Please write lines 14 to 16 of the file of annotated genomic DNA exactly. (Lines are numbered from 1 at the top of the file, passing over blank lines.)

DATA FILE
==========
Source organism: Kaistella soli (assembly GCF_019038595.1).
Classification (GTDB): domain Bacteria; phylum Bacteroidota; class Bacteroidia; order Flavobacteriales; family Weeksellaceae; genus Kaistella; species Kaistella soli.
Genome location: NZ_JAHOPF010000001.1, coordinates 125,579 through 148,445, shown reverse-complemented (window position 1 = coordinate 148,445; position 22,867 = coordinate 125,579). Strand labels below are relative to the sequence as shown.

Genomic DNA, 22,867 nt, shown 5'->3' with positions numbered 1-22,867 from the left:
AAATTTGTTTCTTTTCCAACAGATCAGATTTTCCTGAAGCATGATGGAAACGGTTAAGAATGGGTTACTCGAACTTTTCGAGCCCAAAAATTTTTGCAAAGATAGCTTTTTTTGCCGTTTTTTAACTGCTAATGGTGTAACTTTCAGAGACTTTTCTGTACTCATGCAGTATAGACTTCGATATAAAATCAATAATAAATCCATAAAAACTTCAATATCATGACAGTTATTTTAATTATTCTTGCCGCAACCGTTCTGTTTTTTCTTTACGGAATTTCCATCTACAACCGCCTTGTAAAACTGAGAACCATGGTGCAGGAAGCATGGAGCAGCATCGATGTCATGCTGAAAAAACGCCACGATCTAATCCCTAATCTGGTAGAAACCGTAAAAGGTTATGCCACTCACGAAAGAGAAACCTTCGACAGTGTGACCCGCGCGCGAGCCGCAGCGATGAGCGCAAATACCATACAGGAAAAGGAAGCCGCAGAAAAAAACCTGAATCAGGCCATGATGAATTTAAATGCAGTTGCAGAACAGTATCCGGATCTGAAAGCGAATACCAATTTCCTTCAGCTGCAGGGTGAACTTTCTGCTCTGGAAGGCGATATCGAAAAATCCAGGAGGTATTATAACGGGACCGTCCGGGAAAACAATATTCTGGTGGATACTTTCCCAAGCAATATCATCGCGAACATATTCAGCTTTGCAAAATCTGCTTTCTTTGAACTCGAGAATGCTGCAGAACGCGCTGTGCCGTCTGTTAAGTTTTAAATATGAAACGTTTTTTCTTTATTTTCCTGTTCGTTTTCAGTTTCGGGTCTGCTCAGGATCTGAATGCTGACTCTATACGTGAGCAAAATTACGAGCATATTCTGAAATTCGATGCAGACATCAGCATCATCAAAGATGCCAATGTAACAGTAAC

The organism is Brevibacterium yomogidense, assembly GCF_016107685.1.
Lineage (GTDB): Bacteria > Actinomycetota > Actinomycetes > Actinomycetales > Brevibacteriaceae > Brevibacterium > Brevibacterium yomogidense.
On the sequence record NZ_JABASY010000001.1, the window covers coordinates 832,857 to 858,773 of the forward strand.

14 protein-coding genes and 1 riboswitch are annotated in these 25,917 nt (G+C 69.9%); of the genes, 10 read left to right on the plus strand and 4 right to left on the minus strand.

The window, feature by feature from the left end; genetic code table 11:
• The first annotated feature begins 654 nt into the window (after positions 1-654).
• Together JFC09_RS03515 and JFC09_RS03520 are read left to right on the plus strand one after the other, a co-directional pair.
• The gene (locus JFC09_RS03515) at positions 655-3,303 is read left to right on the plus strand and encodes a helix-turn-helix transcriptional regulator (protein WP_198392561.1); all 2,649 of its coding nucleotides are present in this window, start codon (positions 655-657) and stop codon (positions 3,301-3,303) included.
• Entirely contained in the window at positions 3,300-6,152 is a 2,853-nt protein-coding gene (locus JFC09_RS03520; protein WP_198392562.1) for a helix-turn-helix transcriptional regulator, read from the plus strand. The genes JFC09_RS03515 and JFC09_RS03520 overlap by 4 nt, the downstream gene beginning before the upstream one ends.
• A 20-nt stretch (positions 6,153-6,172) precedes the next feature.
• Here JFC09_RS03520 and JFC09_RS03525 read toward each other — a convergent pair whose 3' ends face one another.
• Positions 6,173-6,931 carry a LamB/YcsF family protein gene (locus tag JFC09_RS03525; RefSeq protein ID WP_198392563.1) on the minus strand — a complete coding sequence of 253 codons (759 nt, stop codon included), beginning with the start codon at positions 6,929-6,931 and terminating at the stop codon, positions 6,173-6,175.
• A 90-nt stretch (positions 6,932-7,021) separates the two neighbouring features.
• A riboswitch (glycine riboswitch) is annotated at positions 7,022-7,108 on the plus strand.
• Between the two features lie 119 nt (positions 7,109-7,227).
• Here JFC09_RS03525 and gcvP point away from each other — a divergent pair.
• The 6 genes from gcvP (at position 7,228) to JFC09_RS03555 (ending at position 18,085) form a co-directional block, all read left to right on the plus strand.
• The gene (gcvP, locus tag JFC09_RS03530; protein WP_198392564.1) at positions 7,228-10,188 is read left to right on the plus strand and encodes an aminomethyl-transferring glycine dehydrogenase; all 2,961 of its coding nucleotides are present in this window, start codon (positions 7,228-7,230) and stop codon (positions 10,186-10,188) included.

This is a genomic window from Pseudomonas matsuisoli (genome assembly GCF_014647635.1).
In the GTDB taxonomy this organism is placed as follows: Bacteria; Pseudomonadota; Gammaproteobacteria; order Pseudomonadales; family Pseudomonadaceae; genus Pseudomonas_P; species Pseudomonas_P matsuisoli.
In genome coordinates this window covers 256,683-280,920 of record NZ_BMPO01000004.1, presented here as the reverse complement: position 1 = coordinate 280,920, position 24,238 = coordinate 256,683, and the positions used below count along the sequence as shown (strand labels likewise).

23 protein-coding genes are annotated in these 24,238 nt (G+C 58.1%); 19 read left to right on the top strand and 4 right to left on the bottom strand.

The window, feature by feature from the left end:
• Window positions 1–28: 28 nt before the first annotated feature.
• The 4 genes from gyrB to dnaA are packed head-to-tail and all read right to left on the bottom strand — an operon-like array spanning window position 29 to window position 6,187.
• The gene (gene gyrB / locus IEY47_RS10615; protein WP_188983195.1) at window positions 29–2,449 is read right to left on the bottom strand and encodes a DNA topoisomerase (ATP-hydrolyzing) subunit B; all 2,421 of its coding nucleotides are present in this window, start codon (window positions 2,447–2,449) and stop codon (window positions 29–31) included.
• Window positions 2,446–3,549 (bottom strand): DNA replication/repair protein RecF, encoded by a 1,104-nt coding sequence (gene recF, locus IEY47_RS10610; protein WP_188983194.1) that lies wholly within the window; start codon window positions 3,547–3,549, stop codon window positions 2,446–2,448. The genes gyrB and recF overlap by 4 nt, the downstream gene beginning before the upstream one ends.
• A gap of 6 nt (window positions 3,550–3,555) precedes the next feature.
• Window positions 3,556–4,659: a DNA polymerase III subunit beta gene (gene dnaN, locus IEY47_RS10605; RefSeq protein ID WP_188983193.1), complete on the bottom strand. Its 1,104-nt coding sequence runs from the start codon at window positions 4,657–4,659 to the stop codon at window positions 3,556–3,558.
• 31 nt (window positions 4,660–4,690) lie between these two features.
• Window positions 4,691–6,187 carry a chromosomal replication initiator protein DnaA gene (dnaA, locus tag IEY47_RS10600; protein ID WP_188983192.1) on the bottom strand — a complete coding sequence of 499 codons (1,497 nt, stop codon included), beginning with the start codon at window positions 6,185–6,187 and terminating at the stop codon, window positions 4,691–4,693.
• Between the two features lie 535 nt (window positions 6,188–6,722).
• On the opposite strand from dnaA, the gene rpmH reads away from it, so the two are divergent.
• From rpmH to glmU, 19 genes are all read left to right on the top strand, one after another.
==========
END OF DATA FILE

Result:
• Entirely contained in the window at positions 3,300-6,152 is a 2,853-nt protein-coding gene (locus JFC09_RS03520; protein WP_198392562.1) for a helix-turn-helix transcriptional regulator, read from the plus strand. The genes JFC09_RS03515 and JFC09_RS03520 overlap by 4 nt, the downstream gene beginning before the upstream one ends.
• A 20-nt stretch (positions 6,153-6,172) precedes the next feature.
• Here JFC09_RS03520 and JFC09_RS03525 read toward each other — a convergent pair whose 3' ends face one another.